Based on his name alone, Tuli Tagovailoa-Amosa Jr. will have a lot to do when he takes over the field for the Kapolei football team this fall.
After playing for Thompson High School in Alabama last fall, the quarterback will make his sophomore year debut for the hurricanes against Kahuku on Friday night.
Tagovailoa-Amosa’s brother, Myron, is currently a prominent defensive lineman for Notre Dame. His cousin Taulia was the starting quarterback for the Hurricanes from 2015 to 2016 before finishing his high school career in Thompson.
Taulia’s brother Tua is the state’s top passerby and is currently in his second season with the Miami Dolphins.
“Just seeing their work ethic and how they do things is a blessing and motivates me to do the same,” Tuli told Alan Hoshida of KHON2 from Taulia and Tua.
“I took a lot of things with me (because I was close to them), but I’m sure you have to go 100 percent and be the best player there is.”
Tuli Tagovailoa-Amosa Jr. will have much more to play than a legacy this fall. He will also play in honor of his father Tuli father, who died unexpectedly from blood clots in his lungs in September. He was 53 years old.
“I really appreciate these moments,” Tuli Jr. says about memories. “I miss my father and I can’t be too sad, just use what he taught me to improve and make him happy.”
“I see a lot of my husband in all my children,” said Tuli Sr. Saipeti’s wife, he added. “Their size, their features when they speak, provide a lot of comforts. It seems that he didn’t leave at all.”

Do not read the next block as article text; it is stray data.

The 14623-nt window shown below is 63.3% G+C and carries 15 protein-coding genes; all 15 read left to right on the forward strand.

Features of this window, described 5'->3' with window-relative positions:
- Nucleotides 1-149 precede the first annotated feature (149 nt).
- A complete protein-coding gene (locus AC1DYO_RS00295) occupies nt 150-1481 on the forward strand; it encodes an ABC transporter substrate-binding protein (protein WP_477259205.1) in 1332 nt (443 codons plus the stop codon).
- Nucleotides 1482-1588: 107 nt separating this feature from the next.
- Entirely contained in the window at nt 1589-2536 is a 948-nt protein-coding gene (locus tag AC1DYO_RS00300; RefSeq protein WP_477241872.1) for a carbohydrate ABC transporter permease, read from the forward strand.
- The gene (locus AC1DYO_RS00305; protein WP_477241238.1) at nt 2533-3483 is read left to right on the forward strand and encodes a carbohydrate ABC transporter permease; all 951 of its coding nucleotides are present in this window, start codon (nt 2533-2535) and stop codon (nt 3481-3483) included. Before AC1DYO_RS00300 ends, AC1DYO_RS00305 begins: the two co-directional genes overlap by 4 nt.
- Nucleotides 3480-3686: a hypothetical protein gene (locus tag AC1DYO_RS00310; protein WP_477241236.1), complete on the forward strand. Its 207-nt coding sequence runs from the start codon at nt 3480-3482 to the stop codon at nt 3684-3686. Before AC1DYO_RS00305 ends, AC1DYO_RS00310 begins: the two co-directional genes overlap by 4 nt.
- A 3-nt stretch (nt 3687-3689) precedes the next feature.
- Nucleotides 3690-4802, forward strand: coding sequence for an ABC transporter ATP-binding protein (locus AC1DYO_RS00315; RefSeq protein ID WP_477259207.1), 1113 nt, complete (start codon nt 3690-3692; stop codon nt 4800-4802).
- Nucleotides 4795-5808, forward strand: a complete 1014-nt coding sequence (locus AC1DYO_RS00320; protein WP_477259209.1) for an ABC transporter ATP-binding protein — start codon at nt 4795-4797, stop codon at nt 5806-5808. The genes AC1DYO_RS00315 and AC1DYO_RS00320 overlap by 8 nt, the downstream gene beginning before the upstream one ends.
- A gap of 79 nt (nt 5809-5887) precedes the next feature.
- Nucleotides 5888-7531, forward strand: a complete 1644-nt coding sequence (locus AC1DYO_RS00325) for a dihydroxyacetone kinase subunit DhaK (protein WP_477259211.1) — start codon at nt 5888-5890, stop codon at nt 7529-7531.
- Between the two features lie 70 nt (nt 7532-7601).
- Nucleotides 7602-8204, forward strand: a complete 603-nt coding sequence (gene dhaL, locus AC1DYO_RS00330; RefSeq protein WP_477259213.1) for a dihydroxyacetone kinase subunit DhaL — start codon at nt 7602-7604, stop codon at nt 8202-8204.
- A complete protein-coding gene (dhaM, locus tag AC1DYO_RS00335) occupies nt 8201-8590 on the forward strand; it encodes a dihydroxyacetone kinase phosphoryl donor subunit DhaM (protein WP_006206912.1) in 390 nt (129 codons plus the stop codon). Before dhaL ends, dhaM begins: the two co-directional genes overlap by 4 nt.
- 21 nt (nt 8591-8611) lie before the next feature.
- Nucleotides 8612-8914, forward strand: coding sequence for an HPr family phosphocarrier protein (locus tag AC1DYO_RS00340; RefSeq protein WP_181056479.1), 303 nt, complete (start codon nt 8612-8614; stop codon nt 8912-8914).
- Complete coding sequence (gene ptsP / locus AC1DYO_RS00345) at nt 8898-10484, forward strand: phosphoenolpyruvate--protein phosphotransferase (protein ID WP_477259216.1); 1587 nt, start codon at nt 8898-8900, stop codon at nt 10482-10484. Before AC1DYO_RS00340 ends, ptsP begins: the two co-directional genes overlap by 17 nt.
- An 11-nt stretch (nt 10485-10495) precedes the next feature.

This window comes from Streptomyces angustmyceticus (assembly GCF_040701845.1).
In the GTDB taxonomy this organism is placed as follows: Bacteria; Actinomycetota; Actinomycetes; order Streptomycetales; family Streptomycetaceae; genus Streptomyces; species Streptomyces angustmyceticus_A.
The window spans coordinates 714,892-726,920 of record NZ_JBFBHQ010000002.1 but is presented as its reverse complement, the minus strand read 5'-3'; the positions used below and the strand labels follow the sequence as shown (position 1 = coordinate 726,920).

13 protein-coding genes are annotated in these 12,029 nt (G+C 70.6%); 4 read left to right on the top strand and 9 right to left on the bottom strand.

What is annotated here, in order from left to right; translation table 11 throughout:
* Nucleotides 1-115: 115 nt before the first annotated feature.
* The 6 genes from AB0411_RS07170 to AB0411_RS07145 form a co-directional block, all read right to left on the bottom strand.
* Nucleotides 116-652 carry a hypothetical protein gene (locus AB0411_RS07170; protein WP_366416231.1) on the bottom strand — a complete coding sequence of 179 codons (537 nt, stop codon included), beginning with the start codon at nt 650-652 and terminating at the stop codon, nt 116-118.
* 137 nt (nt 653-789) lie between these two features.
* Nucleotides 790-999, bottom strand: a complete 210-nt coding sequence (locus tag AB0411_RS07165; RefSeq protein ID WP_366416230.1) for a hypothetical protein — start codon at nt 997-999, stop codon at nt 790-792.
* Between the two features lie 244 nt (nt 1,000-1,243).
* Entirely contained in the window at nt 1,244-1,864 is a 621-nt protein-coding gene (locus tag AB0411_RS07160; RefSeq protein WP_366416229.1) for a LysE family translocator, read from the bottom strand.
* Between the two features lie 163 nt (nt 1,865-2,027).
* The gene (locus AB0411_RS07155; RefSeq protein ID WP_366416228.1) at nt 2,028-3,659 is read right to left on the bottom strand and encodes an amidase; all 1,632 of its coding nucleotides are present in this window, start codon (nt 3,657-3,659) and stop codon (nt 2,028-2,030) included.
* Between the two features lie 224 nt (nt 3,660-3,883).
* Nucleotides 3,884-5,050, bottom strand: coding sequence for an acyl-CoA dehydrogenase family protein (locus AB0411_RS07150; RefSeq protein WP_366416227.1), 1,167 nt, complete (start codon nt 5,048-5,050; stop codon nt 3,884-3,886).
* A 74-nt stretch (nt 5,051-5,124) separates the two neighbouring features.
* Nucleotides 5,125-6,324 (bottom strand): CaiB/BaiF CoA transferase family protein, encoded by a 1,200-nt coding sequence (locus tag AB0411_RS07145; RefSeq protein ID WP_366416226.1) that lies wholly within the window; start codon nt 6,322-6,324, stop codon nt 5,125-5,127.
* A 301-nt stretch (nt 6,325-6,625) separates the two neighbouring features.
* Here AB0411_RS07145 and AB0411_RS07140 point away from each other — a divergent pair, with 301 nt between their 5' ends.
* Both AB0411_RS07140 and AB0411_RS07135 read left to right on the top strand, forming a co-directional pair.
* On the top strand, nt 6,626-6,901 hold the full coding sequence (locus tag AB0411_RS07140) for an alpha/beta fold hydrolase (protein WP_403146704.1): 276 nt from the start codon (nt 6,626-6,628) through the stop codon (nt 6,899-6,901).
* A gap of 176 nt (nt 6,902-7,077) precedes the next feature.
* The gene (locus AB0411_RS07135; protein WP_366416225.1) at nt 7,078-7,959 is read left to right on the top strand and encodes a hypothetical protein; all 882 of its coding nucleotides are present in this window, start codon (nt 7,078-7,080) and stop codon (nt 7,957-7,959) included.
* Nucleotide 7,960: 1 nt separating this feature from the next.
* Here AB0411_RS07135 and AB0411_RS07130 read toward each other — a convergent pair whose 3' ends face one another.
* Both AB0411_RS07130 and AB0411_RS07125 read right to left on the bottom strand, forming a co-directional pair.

Tuli Tagovailoa Sr. was a pastor on the west side of Oahu. His children, including Myron, Tuli, and former Navy defensive tackle Adam Amosa Tagovailoa, were raised with faith, family, and football as pillars of their lives.
Tuli Tagovailoa Sr. also founded the youth football organization Ewa Beach Sabers and trained them with friends and family. Notable alumni in addition to the Tagovailoas include Ohio State defensive tackle Haskell Garrett and 2019 Cover2 player of the year Marcus Mariota Titus Mokiao-Atimalala, who is now a first-year receiver at UCF.
“My husband just walked with the vision, he started something, and the rest was history,” Saipeti recalls. Tuli Jr., who already has an offer from Maryland, faces a tough test to open his high school career in Hawaii when he faces an always-stingy Red Raiders defense.
Tuli’s talent is obvious to Hurricanes coach Darren Hernandez. The 2021 season is all about using your tools.
“The quick release, the precision, the footwork, all these things are characteristic of the way you train, so we hope it all starts this season,” Hernandez said. If you come in season and in any other subsequent competition, Tuli Tagovailoa’s memory will survive through its namesake.
“In every piece, I always come here and remember my father and try to make every match difficult and concentrate, be disciplined and trust the coaches so I can lead them to victory,” said Tuli Jr.
“It’s a blessing to me. Just to be named after him and grateful that (Tagovailoa’s parents) named me after my dad.”